Pierce: I think our hospitals have handled the expansion and the development of technology responsibly. Some good news is that we’ve purchased through the CARES Act money a device similar to what they use for testing COVID in Fairbanks and Anchorage. We purchased the same machine. It’s a half a million dollar machine and can do up to 400 tests a day, and as I understand it we’ll be receiving that device here real soon and installing that as well.

But I think our hospitals, both of them — we’re putting a CT scanner down in South Pen right now and we’re making some renovations there as well — provide very favorable treatment. You can stay here, you can stay at home, and we have some of the best doctors in the world living right here among us, and I think we should all be very, very proud of our hospitals.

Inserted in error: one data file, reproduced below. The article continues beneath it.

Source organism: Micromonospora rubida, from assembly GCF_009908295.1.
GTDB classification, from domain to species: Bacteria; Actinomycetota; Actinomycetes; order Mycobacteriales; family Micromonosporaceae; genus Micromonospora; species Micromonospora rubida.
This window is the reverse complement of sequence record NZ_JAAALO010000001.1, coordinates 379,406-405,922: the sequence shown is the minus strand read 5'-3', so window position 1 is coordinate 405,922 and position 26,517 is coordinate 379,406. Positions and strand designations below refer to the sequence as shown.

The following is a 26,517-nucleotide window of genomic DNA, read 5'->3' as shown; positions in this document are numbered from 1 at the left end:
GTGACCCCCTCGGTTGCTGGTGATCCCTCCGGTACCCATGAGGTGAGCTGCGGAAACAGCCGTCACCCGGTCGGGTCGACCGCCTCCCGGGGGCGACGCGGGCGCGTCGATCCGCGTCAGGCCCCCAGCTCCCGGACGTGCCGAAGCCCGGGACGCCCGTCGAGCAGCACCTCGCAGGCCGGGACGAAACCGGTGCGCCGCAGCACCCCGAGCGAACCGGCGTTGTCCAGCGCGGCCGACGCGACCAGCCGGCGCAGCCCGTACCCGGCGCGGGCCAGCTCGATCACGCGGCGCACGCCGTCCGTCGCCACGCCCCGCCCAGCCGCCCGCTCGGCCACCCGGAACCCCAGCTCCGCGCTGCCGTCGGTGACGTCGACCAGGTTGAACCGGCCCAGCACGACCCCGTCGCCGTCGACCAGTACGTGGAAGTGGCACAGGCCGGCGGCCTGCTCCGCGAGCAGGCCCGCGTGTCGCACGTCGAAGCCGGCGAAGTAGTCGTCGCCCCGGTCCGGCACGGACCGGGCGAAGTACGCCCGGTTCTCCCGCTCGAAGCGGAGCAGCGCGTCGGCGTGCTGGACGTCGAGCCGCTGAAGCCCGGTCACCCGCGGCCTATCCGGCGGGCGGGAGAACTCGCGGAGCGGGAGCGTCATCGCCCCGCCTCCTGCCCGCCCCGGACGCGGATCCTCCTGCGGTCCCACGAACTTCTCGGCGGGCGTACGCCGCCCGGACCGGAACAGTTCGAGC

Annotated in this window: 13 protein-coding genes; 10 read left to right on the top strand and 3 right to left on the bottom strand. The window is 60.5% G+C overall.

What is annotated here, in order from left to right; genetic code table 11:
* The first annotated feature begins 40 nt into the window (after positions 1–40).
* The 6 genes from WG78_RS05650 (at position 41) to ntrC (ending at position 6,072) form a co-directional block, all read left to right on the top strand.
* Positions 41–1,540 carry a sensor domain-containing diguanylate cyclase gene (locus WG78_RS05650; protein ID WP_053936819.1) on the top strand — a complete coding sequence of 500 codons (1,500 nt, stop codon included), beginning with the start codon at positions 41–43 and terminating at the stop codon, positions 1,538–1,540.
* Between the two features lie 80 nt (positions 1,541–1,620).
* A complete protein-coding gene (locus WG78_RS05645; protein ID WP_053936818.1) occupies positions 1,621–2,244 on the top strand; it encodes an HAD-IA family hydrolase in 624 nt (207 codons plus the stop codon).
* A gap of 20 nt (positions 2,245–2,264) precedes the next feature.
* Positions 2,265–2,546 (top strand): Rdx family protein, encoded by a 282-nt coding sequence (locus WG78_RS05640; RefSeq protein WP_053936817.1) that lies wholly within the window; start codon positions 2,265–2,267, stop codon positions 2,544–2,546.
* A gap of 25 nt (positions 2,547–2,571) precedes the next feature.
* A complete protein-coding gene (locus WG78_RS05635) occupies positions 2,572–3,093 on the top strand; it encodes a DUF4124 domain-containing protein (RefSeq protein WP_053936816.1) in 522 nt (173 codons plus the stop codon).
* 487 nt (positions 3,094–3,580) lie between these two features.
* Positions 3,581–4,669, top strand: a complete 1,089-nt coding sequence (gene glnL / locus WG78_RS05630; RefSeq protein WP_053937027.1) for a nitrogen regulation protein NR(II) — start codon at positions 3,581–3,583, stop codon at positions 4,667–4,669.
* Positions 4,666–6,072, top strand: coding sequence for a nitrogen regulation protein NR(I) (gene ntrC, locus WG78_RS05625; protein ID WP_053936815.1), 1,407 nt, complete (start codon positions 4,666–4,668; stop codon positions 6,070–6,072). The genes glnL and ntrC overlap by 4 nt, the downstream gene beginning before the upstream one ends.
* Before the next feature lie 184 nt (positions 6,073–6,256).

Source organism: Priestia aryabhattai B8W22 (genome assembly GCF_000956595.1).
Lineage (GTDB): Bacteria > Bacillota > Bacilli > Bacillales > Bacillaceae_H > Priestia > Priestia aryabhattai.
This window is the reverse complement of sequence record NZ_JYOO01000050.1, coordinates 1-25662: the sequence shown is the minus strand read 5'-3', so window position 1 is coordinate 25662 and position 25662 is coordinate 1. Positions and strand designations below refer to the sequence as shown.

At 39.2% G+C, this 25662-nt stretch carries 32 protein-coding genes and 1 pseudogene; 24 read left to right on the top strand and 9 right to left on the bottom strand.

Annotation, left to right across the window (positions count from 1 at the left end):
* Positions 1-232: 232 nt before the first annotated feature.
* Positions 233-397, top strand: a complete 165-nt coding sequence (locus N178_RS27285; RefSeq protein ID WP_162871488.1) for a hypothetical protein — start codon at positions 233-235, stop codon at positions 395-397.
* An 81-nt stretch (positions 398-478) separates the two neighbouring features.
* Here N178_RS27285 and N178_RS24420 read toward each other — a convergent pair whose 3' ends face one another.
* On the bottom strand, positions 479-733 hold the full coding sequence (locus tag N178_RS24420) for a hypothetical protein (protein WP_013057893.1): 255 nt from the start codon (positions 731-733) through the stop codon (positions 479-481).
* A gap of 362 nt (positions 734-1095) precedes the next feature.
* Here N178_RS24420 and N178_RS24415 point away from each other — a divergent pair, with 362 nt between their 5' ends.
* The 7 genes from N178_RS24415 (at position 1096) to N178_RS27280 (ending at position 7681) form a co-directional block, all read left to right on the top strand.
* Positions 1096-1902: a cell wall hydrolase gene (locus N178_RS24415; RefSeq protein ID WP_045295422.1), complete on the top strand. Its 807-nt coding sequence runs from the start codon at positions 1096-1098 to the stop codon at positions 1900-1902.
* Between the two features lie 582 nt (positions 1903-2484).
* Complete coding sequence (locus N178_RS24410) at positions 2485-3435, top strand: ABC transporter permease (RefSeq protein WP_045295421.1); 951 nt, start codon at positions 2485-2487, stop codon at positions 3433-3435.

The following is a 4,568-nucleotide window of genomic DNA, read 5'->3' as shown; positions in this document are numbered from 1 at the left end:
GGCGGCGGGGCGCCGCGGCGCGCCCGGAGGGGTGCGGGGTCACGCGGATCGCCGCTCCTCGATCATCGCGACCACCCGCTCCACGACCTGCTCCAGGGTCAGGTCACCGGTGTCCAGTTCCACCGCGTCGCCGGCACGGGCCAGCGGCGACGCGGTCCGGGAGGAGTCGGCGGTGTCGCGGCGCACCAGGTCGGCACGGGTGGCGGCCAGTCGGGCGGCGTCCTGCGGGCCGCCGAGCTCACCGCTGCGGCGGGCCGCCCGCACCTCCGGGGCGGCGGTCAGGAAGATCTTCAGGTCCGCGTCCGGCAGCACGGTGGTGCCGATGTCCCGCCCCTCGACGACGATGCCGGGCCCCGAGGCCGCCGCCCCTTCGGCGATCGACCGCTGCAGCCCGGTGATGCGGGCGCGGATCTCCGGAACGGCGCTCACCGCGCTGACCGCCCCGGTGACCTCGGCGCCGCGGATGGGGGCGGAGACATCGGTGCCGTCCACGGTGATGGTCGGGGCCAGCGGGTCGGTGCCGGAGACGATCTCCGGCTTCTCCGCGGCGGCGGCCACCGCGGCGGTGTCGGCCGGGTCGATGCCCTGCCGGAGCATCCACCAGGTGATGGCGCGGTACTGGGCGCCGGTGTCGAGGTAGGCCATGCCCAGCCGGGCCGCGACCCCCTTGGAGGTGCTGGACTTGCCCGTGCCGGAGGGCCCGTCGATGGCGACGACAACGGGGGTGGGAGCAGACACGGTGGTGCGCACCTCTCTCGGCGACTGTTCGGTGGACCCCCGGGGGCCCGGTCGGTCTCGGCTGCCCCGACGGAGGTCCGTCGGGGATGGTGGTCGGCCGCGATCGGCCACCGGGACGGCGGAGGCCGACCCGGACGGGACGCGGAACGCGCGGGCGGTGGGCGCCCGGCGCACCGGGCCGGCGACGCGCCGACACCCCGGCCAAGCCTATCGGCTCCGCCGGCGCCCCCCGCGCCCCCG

Do you predict that there will be any tax increases in the next three years to deal with the impacts of the pandemic? Which ones would you support, and which would you oppose?

Pierce: What I would say is that we had fund balance to carry us through this event. In February, as I mentioned, we had a different plan on the wall. We were actually doing some expansions, and had plans to hire some folks in emergency services, a much-needed labor force that needed to be hired, and those plans were put on hold.